The breaching of the Berlin Wall and the melting down of the Iron Curtain marked not the end of totalitarianism, but the end of its confinement. The new menace to liberty is groupthink gone global. The globalization of groupthink is guilefully disguised under the green fig leaf of pietistic environmentalism. From behind that fig leaf, emerges today’s tumescent totem of totalitarian tyranny: climate change.

Here he is speaking on a recent article of which he is a co-author, arguing for the inapplicability of one of the principal equations used in calculating changes in temperature. It was published in the Chinese Bulletin of Science; on these kinds of question, free speech is more favoured in China than in the west:

This one is from a few years ago, being a more general survey of the question. It was given to a well-known institute of higher education in East Anglia:

I can claim no specialist knowledge on this subject. But I know a stink when I smell one. And when the United Nations, the world’s press and the world’s politicians profess certainty about so complex a question, and will brook no opposition – why, it stinks to high heaven.

Continuation of yesterday’s post:

3. Just to take one of the examples from the talk: energy. Of course gas is in many, many respects much better than coal or oil, even including fracking. Nevertheless, it does not solve the problem of limited fossil energy source that will run out at some point in the future (some point that may come before end of times – and we are explicitly told not to base our decisions on calculating when this is most likely to occur). This aspect was somehow left out of the talk.

Or: Fewer people die in connection with energy production from nuclear energy than with that from coal. How much might that have to do with the fact that nuclear power is a high-end technology mostly used by rich countries, using qualified workers and because of its very danger potential run with tight security measures, while coal mining often uses cheap and easily displaceable labour that makes enhanced security uneconomical?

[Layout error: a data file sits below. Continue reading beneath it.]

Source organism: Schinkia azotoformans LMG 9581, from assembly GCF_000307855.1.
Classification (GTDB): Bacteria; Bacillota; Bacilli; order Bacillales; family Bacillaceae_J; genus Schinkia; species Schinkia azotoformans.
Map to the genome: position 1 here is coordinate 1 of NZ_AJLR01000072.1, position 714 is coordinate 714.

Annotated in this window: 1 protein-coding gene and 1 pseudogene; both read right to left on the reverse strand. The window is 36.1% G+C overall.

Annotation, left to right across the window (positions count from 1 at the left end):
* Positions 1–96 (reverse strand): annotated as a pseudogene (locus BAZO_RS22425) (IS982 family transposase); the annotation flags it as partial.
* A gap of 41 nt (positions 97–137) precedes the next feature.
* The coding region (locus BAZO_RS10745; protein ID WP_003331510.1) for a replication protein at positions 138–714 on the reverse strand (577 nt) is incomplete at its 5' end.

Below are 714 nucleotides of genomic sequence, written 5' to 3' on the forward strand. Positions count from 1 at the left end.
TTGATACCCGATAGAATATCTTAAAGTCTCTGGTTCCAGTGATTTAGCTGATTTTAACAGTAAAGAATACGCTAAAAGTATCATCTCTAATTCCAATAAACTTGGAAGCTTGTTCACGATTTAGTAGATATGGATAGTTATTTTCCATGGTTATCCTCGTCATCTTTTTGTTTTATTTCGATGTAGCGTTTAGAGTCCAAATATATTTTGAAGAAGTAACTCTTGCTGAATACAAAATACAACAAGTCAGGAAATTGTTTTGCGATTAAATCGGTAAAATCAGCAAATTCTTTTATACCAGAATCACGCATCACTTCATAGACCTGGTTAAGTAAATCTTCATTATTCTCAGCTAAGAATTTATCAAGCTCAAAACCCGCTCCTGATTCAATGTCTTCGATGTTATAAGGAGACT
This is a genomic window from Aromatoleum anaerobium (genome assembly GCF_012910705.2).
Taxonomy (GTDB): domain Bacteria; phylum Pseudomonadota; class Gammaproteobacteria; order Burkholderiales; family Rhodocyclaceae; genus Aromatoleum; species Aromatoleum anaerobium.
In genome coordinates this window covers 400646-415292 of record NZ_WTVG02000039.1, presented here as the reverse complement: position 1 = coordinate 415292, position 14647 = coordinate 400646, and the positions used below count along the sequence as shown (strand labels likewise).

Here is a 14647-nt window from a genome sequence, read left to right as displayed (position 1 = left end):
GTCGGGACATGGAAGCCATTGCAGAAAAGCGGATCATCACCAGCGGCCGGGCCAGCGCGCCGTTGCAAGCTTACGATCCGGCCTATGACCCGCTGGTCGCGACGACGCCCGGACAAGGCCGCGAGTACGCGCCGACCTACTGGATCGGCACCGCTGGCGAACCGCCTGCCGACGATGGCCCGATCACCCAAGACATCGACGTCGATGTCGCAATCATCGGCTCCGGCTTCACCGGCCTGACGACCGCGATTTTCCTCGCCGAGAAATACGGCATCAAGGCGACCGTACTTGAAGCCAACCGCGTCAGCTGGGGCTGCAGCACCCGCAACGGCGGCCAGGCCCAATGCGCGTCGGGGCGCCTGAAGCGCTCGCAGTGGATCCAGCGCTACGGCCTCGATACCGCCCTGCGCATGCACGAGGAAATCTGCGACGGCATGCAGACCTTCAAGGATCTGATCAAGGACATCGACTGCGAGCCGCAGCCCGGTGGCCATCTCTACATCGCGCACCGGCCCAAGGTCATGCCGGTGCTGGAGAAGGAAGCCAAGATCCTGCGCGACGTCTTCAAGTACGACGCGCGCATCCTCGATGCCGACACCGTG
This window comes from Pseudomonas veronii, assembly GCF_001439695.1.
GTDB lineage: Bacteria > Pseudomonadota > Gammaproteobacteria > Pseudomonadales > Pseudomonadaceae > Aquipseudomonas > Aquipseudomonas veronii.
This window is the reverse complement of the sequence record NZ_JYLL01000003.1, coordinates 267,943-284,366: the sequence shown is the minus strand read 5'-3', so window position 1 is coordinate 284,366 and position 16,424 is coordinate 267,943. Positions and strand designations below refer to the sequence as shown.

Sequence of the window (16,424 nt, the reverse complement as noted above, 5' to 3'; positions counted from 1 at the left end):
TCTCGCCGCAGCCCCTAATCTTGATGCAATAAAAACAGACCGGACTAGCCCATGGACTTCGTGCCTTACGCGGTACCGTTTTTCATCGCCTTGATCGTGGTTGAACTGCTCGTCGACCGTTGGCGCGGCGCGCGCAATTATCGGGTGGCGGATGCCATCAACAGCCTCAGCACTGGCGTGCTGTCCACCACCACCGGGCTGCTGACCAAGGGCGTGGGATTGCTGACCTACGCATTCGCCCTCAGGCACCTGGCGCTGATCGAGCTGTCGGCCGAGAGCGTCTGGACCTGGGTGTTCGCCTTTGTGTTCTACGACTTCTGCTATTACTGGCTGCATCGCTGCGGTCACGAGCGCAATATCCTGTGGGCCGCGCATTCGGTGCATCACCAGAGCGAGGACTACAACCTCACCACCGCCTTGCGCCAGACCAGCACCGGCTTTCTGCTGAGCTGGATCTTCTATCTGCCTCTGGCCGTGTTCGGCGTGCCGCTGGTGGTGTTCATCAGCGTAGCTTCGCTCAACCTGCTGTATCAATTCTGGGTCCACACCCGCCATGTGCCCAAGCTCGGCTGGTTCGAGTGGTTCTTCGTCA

4.  Which leads to economic interest: The video points out that environmental exaggeration may prolong and increase poverty. This is true. But on the other hand, there are many, many cases where the few may make a lot of money by exploiting natural resource, and the bill is paid by the many (in term of lack or bad quality of drinking water, or respirational diseases due to industrial smog, or part of the beauty of creation destroyed by the extinction of species, etc.)

Now the few who profit from irresponsible behaviour have the money to try and influence public opinion in their favour (had it in the past, at least, and are, after what seems to me to have been a lull, increasingly successfully employing it in that direction again). Anyone seeing this, and rightfully resenting it, may have my excuse to quite some extent for playing the knight in shining armour for those who cannot, on their own, defend themselves. (They should not lie, of course, no true knight would, but they may well honestly be swept by their enthusiasm for the good cause into some imprudence).

Ever thought about WWF like that?

Ever thought about WWF like that?

5. Finally, there is an aspect about risks that did not feature very much in the talk either.

Who of our readers does have some sort of insurance? I do. It does seem highly improbable that I will ever do anything that will make my indemnity insurance worthwhile. However, if I ever should accidently burn somebody’s house down, or similar, it would utterly ruin my life financially. The yearly equivalent of some six or eight (secondhand)  trivial novels seems a small price to pay against that risk.